The Revenant is the above all else the story of one man, a man named Hugh Glass (Leonardo DiCaprio). Glass is a frontiersman of the west, but not a west we know filled with cowboys, outlaws, and the Iron Horse. Glass’ story takes place before all that, in 1823. Glass is a fur trapper, traveling lands which will one day be known as Montana and the Dakotas in search of valuable pelts. He is the navigator for an expedition led by Andrew Harry (Domhnall Gleeson), which also includes a hostile and aggressive man named John Fitzgerald (Tom Hardy), a young boy named Will Bridger (Will Poulter) and Glass’ half-Native American son Hawk (Forrest Goodluck). During their expedition, the party is attacked and decimated by a war party of Natives, losing many men and most of their pelts. They are forced into unexplored territory in an attempt to avoid more attacks, but further disaster strikes when Glass is viciously mauled by a grizzly bear. This causes of a cascade of events wherein Glass is left for dead and Hawk is murdered.
There are two main words which I think describe The Revenant quite well: "brutal" and "beautiful". First thing to note: absolutely do not view this film if you are squeamish about blood or gore. This is a brutally violent film which does not pull any punches- for sake of comparison, think of Oldboy or Only God Forgives. The grizzly scene is particularly gruesome; you see every single way that 700 pounds of muscle and teeth can rip a man apart. The brutality is enhanced even further with Iñárritu’s signature directorial style of really long takes (although they’re used nowhere near the extent that they were in Birdman). In the grizzly scene, for example, the camera does not cut away even once, forcing you to watch every gory detail without any respite.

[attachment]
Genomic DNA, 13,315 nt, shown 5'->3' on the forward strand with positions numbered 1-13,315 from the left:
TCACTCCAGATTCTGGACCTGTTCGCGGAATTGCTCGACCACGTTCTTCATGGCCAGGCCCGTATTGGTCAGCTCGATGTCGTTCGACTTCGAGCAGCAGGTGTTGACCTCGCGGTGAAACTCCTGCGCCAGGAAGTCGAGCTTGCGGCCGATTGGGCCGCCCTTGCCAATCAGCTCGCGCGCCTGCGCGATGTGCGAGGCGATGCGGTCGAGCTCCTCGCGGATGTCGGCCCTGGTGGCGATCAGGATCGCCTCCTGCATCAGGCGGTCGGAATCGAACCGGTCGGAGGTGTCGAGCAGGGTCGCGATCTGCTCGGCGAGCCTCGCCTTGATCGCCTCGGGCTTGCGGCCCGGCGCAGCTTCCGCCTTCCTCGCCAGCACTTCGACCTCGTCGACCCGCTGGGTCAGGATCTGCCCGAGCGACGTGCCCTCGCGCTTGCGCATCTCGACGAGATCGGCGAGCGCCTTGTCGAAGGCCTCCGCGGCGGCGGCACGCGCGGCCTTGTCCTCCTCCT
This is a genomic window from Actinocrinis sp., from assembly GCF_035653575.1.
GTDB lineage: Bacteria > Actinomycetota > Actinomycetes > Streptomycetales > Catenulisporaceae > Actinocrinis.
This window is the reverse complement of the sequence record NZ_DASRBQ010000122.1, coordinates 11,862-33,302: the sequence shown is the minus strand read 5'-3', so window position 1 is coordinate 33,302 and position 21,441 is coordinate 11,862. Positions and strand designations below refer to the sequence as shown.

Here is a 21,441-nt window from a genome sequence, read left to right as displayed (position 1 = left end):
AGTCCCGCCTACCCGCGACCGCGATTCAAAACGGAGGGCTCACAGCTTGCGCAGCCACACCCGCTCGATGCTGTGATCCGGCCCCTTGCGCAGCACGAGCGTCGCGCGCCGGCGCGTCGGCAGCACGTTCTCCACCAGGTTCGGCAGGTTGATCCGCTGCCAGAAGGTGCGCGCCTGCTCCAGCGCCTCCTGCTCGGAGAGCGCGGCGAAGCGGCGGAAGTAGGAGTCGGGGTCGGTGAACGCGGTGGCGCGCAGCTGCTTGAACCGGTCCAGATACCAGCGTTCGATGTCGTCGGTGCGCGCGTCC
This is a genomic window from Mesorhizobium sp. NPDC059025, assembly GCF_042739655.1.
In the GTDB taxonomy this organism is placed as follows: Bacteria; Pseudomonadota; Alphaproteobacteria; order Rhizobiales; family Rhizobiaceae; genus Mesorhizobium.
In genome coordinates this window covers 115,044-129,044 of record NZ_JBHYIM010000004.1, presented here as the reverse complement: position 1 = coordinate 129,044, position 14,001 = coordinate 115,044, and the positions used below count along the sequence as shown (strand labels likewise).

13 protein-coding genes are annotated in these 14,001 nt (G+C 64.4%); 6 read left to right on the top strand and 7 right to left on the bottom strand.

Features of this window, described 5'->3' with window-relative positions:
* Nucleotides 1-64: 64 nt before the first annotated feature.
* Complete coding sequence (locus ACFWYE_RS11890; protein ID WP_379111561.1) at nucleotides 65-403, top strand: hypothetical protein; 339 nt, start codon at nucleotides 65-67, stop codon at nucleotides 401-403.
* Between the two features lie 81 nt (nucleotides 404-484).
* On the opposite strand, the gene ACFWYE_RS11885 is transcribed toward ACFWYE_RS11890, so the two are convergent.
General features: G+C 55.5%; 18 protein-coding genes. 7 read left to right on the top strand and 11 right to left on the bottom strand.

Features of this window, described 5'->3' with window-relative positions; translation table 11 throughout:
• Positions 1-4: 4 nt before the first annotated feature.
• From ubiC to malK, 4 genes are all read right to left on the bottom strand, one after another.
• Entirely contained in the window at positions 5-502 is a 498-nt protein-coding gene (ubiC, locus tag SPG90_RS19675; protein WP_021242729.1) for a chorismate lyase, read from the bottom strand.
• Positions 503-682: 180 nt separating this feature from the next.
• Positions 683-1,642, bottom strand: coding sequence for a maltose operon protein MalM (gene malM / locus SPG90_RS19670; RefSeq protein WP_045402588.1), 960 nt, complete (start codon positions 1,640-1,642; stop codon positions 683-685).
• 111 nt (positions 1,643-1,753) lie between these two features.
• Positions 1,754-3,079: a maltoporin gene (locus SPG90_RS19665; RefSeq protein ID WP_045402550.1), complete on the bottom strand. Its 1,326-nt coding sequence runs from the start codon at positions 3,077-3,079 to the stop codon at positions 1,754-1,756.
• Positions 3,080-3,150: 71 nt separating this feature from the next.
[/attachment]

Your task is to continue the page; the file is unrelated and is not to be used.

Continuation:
The Revenant is at its core the story of Glass. Specifically, it is about his quest for revenge. The sheer anger and hatred he possesses is the only thing that keeps him alive, giving him the fuel to claw his way back from virtually certain death in his quest for vengeance. Matching the literal violence and brutality of the film is the emotional hurricane that each character has to live through. Glass is the most obvious about this, but each character has his own scars and demons that he carries with him. Each actor is able to show this turmoil wonderfully, from Hardy’s bitterness to Gleeson’s tormented sense of duty and Poulter’s sheer confusion and anguish. The film is, however, fairly sparse in dialogue, with long periods punctuated only by the subtle score or natural sounds such as rain and running water.
But amongst the violence and brutality of this film there is also amazing beauty. Shot on location in British Columbia, Alberta, and Patagonia, the cinematography of The Revenant is just gorgeous. It showcases incredible natural beauty, and hearkens back to the Westerns of old. Most of the areas featured in the film are extremely remote; often close to half of each day of filming was taken up by getting to and back from the locations. Even more incredibly, The Revenant was filmed without any artificial lighting sources whatsoever- every shot in the movie is lit only by the sun or moon. The film’s CGI is very minimal, used only to add animals to several scenes (I’m still trying to figure out how they filmed that grizzly scene).
The Revenant, in many ways, is just like that lost West it so beautifully illustrates: exceptionally violent and brutal but also exceedingly beautiful. It is this dichotomy, this seeming incompatibility, which makes the film so compelling. It barrels forward like a force of nature, powered by sheer hatred and force of will and tearing apart anything which gets in its way. It's not a film for the squeamish or the faint of heart, but The Revenant is a cinematic experience that I highly recommend.